The first rifle I ever bought was a Norinco AKM-47S, made in china, with a fold under stock. This is a stock photo of what that entails, though I never owned a huge drum magazine. When I bought it, it came with three 30-round steel magazines, a cheap bayonet, and a cleaning kit. An AKM shoots a relatively large, slow round in 7.62×39.
Within a year, I acquired a Russian Saiga AK-74. It came with two 30-round magazines, and was chambered in tiny, high velocity 5.45×39. Unlike the AKM, this rifle was fully automatic.
Purchase and ownership of either of these weapons was a very serious crime in the area where I lived at the time, so while I shot them relatively frequently, I was very careful not to let anyone see me carrying them around. I figured that if I ever needed to use one in my own defense, I was going to end up in prison, which meant that there was no option to merely flash it and warn someone away. The minute I had to get one out, I was going to start shooting to kill and stacking bodies. Thankfully, I was never in any situation to necessitate such an eventuality.
I acquired the second weapon assuming it would be obviously superior to the first. After it wasn’t, I figured I would keep shooting both of them, and imagined that I would discard one or the other before too much time had elapsed. That never happened. The Chinese rifle shot larger, heavier ammo, which would be an obvious advantage in the sort of close-quarters combat that might erupt in one’s day-to-day life, but it also had a folding stock that was difficult to get a good cheek-weld to. The Russian rifle was far more comfortable and noticeably more accurate at range, but the rounds I had available (7N6 armor penetrating) lacked lethality. The internet is full of stories of soldiers shooting combatants multiple times with no immediate effect.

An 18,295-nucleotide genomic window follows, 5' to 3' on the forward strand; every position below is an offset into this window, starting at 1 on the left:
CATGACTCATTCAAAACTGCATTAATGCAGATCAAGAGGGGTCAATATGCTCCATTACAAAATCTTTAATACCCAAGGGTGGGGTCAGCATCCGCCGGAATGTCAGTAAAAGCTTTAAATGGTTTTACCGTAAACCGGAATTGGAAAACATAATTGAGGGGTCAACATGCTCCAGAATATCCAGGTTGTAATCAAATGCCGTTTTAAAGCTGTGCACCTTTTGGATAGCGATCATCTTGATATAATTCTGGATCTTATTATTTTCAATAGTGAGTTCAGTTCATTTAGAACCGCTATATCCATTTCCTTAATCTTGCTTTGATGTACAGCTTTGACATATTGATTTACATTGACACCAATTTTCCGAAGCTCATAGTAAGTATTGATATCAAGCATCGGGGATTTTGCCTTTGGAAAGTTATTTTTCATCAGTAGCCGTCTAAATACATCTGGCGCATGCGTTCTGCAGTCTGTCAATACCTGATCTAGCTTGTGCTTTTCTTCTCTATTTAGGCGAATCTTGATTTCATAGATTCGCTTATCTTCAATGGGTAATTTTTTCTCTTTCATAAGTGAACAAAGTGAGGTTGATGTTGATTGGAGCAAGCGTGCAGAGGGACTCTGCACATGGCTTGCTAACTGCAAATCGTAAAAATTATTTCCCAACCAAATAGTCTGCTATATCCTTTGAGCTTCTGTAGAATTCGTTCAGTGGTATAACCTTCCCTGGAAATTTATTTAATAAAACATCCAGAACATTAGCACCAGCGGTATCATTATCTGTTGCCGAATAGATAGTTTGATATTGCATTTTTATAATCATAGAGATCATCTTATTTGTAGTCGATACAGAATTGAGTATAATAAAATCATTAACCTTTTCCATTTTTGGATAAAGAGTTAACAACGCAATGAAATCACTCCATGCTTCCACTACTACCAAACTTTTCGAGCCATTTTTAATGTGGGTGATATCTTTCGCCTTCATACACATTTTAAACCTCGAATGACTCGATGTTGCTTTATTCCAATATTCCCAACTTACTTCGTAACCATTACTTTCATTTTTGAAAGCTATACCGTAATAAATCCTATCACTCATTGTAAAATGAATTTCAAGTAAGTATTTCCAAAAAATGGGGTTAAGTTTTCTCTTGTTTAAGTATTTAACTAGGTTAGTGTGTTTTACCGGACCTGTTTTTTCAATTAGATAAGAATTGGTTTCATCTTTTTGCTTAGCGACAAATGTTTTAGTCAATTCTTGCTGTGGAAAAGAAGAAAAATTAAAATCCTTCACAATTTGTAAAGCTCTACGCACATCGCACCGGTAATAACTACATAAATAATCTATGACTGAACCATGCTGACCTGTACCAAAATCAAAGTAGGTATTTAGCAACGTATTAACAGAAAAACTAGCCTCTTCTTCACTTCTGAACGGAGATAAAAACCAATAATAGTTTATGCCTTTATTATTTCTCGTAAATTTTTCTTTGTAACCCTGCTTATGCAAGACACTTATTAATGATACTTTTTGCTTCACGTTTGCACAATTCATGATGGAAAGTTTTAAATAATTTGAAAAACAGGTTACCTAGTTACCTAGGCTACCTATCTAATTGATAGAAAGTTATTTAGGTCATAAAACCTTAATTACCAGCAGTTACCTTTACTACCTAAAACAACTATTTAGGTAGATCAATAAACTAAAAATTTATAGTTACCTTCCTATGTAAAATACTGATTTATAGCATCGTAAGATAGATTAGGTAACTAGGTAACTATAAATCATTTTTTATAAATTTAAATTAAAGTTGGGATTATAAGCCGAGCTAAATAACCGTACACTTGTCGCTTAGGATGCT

At about the time I was planning to return to the U.S., I had shot the Russian so often, running it so hot, that I was beginning to keyhole my targets. When this started happening, I was overjoyed, as the ammo I was using suddenly seemed to become much more destructive. In reality, I needed a new barrel. In hindsight, I probably shot 20,000 rounds through this rifle, over the course of my young adulthood.
I debated giving the Chinese rifle away, but didn’t want to be responsible if the recipient got into some sort of trouble with it. One night, I disassembled them, and dumped the parts into Kootenay Lake.
Earlier this year, I decided that I ought to be a good American, and buy a new rifle. My first assumption was that I would buy an AK-74 in semi-auto only. I’m still looking.
I have also learned that the cheap surplus 7N6 and 7N10 ammo I love is unavailable in the U.S., thanks to Donald Trump’s executive order against armor penetrating ammunition. My guess is that I’ll end up buying an AR-15 rifle, but I’m dreading the process. The AR-15 is commonly known to be overly complex, unelegant, and generally far less reliable than the Russian equivalent. On the other hand, M855 ammo (the equivalent of 7N6) is readily available, even if it is more expensive. Apparently, armor penetrating ammunition is cool, if its chambered for an imperialist calibre.
I started thinking about this after reading Snapper’s article on his new Hi-Point Carbine. Do you have a favorite rifle? Tell me all about it.